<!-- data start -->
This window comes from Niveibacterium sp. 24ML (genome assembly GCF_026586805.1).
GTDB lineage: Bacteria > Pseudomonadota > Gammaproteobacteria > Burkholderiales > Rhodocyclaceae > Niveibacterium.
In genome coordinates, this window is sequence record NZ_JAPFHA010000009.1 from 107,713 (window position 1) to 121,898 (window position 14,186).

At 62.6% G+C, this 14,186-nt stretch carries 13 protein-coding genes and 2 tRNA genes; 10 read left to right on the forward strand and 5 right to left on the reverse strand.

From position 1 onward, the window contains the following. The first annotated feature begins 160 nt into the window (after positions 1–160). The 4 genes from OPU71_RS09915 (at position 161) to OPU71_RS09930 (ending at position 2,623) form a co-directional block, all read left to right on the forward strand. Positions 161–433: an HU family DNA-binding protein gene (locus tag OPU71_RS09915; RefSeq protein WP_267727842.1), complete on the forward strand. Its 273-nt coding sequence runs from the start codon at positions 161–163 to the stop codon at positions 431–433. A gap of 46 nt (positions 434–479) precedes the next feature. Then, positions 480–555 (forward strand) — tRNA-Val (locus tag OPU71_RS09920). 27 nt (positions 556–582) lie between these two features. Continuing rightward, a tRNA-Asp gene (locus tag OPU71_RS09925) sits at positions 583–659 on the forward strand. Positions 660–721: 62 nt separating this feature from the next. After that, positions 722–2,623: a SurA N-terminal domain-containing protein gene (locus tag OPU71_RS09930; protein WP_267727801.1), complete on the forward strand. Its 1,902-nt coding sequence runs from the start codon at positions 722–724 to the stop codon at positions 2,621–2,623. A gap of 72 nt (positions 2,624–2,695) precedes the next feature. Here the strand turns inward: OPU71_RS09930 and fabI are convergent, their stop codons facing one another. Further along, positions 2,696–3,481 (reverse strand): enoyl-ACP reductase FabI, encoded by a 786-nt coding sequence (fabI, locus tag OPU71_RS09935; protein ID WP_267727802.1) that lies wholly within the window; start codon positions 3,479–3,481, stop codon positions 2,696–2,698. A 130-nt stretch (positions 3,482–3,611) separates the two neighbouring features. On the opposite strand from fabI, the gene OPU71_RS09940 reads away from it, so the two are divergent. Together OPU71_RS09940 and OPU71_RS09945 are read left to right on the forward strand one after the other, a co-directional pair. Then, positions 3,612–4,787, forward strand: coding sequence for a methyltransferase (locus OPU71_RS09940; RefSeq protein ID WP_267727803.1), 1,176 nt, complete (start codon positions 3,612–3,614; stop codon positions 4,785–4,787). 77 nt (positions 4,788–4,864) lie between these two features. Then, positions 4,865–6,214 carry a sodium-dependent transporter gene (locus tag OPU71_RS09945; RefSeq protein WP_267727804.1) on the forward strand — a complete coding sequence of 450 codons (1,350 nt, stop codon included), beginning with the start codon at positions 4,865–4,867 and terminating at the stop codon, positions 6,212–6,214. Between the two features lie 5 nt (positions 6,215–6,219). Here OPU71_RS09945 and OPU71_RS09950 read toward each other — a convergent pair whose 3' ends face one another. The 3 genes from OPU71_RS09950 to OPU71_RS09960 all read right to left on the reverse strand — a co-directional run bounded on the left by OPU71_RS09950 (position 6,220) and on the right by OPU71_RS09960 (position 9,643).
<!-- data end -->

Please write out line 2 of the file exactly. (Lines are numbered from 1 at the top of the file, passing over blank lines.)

GTDB lineage: Bacteria > Pseudomonadota > Gammaproteobacteria > Burkholderiales > Rhodocyclaceae > Niveibacterium.